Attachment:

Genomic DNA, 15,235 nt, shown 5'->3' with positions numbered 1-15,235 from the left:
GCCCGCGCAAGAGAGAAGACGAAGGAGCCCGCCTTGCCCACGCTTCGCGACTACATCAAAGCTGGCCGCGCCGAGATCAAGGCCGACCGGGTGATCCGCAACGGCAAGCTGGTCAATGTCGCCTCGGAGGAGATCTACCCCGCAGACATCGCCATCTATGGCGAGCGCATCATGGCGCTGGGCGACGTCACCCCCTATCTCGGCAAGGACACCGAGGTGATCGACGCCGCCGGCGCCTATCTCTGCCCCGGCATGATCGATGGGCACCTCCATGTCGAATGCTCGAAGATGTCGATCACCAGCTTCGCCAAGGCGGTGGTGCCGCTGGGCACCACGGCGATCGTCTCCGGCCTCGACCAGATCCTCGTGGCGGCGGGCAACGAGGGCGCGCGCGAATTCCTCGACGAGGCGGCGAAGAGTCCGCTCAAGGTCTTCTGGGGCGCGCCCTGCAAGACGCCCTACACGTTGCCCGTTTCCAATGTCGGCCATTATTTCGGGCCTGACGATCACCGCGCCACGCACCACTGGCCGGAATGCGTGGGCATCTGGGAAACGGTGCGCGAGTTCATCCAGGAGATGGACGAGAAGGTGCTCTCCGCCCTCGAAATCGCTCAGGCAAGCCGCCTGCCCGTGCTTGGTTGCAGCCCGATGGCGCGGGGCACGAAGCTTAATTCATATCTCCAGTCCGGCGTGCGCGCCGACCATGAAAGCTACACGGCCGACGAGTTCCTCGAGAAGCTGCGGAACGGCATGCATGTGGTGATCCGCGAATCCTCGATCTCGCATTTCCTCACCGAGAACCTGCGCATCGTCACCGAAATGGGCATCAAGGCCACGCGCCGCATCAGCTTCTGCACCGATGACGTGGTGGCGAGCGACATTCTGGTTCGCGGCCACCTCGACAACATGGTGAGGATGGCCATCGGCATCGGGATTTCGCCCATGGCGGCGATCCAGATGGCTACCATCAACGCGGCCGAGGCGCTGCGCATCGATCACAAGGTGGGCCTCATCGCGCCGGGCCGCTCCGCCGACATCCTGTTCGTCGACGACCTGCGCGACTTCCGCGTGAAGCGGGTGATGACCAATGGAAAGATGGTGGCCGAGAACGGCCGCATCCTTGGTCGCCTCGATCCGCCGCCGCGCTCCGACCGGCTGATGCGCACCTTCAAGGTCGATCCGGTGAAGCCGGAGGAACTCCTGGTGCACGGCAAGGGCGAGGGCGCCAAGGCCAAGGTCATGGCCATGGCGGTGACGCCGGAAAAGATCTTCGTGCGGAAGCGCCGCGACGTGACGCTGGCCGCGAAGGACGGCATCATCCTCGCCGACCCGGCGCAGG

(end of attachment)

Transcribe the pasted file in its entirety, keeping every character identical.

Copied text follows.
Genomic DNA, 15,235 nt, shown 5'->3' with positions numbered 1-15,235 from the left:
GCCCGCGCAAGAGAGAAGACGAAGGAGCCCGCCTTGCCCACGCTTCGCGACTACATCAAAGCTGGCCGCGCCGAGATCAAGGCCGACCGGGTGATCCGCAACGGCAAGCTGGTCAATGTCGCCTCGGAGGAGATCTACCCCGCAGACATCGCCATCTATGGCGAGCGCATCATGGCGCTGGGCGACGTCACCCCCTATCTCGGCAAGGACACCGAGGTGATCGACGCCGCCGGCGCCTATCTCTGCCCCGGCATGATCGATGGGCACCTCCATGTCGAATGCTCGAAGATGTCGATCACCAGCTTCGCCAAGGCGGTGGTGCCGCTGGGCACCACGGCGATCGTCTCCGGCCTCGACCAGATCCTCGTGGCGGCGGGCAACGAGGGCGCGCGCGAATTCCTCGACGAGGCGGCGAAGAGTCCGCTCAAGGTCTTCTGGGGCGCGCCCTGCAAGACGCCCTACACGTTGCCCGTTTCCAATGTCGGCCATTATTTCGGGCCTGACGATCACCGCGCCACGCACCACTGGCCGGAATGCGTGGGCATCTGGGAAACGGTGCGCGAGTTCATCCAGGAGATGGACGAGAAGGTGCTCTCCGCCCTCGAAATCGCTCAGGCAAGCCGCCTGCCCGTGCTTGGTTGCAGCCCGATGGCGCGGGGCACGAAGCTTAATTCATATCTCCAGTCCGGCGTGCGCGCCGACCATGAAAGCTACACGGCCGACGAGTTCCTCGAGAAGCTGCGGAACGGCATGCATGTGGTGATCCGCGAATCCTCGATCTCGCATTTCCTCACCGAGAACCTGCGCATCGTCACCGAAATGGGCATCAAGGCCACGCGCCGCATCAGCTTCTGCACCGATGACGTGGTGGCGAGCGACATTCTGGTTCGCGGCCACCTCGACAACATGGTGAGGATGGCCATCGGCATCGGGATTTCGCCCATGGCGGCGATCCAGATGGCTACCATCAACGCGGCCGAGGCGCTGCGCATCGATCACAAGGTGGGCCTCATCGCGCCGGGCCGCTCCGCCGACATCCTGTTCGTCGACGACCTGCGCGACTTCCGCGTGAAGCGGGTGATGACCAATGGAAAGATGGTGGCCGAGAACGGCCGCATCCTTGGTCGCCTCGATCCGCCGCCGCGCTCCGACCGGCTGATGCGCACCTTCAAGGTCGATCCGGTGAAGCCGGAGGAACTCCTGGTGCACGGCAAGGGCGAGGGCGCCAAGGCCAAGGTCATGGCCATGGCGGTGACGCCGGAAAAGATCTTCGTGCGGAAGCGCCGCGACGTGACGCTGGCCGCGAAGGACGGCATCATCCTCGCCGACCCGGCGCAGG